Magic in July

July has been a rather magical month all the way around.  It’s easy to find components this time of year in New England. It seems like they’re veritably bursting out of the earth.

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First, I gathered some lavender for a house blessing that our Grove performed for one of our members. It was a wonderful ritual, with much drumming, smudging, food, and song.  Not much surprise on the last two as this was the residence of a bard par excellence!

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The next bit of magic I concocted was for cleansing, warding, and brightening my dwelling space. I had been going through a particularly rough patch with the community, and needed a little extra boost to feel safe in my own space. This was a mix of nettle and raspberry for protection, and dandelion and ginger for cleansing/enlivening. Worked pretty darned well, if you ask me.

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Before I had a particularly difficult meeting, I took a lustral bath with agrimony, loosestrife, and marigold.  Smelled great and acted as the perfect relaxer.

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Last bit of spooky-fu this month was a lucky frog for a neighbor.  She’s usually focused on banishing things, but if you don’t fill the void with something good, you’re just going to end up in the same place.  Since I have a soft spot for frogs and tend to think killing them in the name of a spell is bad juju for the health of your garden, I’ve started making origami frogs instead. Still effective in my experience, with without taking away a valuable predator from my veggies and herbs.

30 DoA #19: Troubled Admiration

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19. What quality or qualities of this god do you most admire? What quality or qualities of them do you find the most troubling?  So, clearly, this is a post that I’ve been having some trouble writing. It’s not difficult to find admirable qualities in Wayland, but by the same token, it’s also quite easy to find some glaring faults.

Obviously, I admire Wayland’s skill in crafting, and his devotion to the development of his art. He sets an example of practice, practice, practice. He makes 700 rings for his wife–just how much did he expand his knowledge of his craft through that project? For me in particular this is an important reminder that skill is not perfected with a single project. I’m cursed with fantastic beginner’s luck–the first time I try just about any new craft, the results are pretty darned good. But that second project…yeah, not so much! The trick is to move past the failures of those second, third, and even fourth pieces to build and refine my skills until they are consistent and I can predict the outcome of my inspiration.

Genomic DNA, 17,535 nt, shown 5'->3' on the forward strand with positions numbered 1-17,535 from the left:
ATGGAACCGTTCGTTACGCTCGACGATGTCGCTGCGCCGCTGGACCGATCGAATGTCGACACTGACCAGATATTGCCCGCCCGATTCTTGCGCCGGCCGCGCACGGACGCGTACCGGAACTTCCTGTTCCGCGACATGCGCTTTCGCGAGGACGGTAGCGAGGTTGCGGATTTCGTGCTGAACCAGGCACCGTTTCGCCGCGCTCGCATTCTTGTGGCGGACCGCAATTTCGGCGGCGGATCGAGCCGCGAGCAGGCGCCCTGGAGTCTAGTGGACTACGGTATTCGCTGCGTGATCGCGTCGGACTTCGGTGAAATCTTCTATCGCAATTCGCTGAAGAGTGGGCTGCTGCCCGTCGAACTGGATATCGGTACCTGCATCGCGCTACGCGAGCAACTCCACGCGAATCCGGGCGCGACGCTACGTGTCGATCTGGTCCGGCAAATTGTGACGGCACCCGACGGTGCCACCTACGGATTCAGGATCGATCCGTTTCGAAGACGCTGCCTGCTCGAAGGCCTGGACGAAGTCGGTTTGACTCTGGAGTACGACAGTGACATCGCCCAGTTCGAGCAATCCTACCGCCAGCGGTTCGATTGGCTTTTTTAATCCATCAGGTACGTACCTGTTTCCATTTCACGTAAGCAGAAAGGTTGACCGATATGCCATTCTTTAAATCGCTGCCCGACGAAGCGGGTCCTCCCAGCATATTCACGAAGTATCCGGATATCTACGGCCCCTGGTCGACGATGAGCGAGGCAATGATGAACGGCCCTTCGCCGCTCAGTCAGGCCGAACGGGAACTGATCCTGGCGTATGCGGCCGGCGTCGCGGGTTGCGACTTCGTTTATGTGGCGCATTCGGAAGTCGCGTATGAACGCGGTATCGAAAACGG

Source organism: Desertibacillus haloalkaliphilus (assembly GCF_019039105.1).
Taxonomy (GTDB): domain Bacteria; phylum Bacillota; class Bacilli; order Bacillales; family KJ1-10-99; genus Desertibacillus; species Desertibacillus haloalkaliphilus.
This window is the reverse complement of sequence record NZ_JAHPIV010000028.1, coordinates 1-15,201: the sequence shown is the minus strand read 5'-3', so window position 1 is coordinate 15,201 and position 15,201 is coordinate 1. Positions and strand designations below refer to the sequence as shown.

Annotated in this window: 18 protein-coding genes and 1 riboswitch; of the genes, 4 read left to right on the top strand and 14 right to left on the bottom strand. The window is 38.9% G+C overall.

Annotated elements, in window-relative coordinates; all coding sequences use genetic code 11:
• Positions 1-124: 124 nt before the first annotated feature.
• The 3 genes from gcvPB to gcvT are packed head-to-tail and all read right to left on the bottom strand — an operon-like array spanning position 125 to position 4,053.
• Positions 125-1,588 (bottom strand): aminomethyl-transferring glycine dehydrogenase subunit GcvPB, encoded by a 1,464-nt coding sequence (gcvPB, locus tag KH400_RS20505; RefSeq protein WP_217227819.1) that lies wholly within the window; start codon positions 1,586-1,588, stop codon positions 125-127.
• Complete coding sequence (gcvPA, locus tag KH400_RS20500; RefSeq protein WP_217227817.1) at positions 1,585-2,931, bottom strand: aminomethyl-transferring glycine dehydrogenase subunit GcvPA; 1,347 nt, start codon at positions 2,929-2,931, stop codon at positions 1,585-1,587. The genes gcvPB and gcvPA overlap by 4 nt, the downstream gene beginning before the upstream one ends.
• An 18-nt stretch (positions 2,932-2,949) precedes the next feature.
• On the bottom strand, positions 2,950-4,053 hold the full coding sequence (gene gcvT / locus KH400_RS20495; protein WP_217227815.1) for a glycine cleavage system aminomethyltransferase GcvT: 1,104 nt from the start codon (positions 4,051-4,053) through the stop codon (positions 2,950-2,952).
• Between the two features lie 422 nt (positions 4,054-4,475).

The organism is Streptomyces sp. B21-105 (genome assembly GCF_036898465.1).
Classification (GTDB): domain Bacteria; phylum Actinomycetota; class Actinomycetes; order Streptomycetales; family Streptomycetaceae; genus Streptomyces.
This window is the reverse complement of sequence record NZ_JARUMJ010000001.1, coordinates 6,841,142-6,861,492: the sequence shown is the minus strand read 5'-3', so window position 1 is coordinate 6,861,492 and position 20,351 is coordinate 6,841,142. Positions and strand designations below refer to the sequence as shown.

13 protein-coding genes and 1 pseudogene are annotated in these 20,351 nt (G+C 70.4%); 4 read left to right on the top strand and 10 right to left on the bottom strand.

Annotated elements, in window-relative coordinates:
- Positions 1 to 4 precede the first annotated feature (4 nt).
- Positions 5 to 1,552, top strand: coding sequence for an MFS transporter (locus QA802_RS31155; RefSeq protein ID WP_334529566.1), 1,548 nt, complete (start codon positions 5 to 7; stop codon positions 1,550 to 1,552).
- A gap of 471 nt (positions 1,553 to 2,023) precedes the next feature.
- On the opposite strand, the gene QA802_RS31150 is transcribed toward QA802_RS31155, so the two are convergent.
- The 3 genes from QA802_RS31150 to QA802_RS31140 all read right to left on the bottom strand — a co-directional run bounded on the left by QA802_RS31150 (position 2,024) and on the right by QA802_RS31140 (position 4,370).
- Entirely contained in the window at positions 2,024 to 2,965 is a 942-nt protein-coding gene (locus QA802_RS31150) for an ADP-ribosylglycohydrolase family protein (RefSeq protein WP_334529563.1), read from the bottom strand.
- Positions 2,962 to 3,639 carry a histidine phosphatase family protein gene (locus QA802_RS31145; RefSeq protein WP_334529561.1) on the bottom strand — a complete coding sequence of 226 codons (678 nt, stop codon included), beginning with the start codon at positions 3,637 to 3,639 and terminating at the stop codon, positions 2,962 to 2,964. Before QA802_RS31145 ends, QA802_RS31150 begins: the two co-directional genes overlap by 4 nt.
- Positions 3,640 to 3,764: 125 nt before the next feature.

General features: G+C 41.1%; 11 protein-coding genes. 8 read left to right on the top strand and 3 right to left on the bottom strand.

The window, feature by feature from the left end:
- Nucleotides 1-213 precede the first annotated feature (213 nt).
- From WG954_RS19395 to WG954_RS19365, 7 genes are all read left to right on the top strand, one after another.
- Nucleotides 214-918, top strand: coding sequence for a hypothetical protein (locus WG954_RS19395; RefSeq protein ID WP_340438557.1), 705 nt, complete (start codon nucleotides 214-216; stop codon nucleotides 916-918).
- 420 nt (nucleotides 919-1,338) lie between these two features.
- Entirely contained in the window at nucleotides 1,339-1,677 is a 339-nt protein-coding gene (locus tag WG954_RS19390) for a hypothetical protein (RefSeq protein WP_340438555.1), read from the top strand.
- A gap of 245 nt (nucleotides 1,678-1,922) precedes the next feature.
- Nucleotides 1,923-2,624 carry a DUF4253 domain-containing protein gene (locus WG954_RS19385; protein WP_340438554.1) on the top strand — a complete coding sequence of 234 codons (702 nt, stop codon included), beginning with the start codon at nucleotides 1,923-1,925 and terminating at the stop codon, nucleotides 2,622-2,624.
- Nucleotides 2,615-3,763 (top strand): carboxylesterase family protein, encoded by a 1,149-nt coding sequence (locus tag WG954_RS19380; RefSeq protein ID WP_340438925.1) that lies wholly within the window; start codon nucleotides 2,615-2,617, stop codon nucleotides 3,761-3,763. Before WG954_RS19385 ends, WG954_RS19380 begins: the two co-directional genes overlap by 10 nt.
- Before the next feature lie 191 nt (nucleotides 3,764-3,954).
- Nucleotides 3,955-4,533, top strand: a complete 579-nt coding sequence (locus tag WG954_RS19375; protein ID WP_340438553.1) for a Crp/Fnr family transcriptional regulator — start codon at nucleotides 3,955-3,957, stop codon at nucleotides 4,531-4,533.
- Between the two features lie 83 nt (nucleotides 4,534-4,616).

And then…there are his less savory aspects. Some have justified his acts as being in line with a different culture in a different time, that his rape of Bodvild and murder of her brothers were acceptable weregild for his maiming and imprisonment. Yet this doesn’t entirely ring true as later period sources try to soften the tale somewhat by having Wayland return to Bodvild and marry her once her father has died (I can’t even imagine how that went over).  Or perhaps he was simply crazed by loss, but even that would hardly justify the severity of his revenge. I mean, seriously, “You took my (estranged) wife’s wedding ring and maimed me, so I’m going to kill your sons and rape your daughter.”  Seems a little, teensy bit out of proportion.

This is where some would argue that gods are not bound by the same rules as humans, or that because they are capable of great good, they are also capable of great wrongs. I really hate this argument for a number of reasons, not the least of which is that it whitewashes some pretty horrendous behaviors by “divine” beings.  I suppose the explanation that lets me sleep at night is the one which rationalizes the unsavory actions of the gods as “reverse morality tales,” that these were not necessarily qualities to emulate, but warnings as to how society could break down.

I’m still not entirely satisfied with the morality tale explanation for Wayland, though. As his story stands in the Edda, we don’t know if wyrd ever came ’round for him.  We’re left with an image of him flying away on wings of his own making, Bodvild distraught at her dishonor.  This hardly seems just to modern eyes.

So I’m left, questioning my devotion to a god who simultaneously embodies all that I wish to become and all that repels me.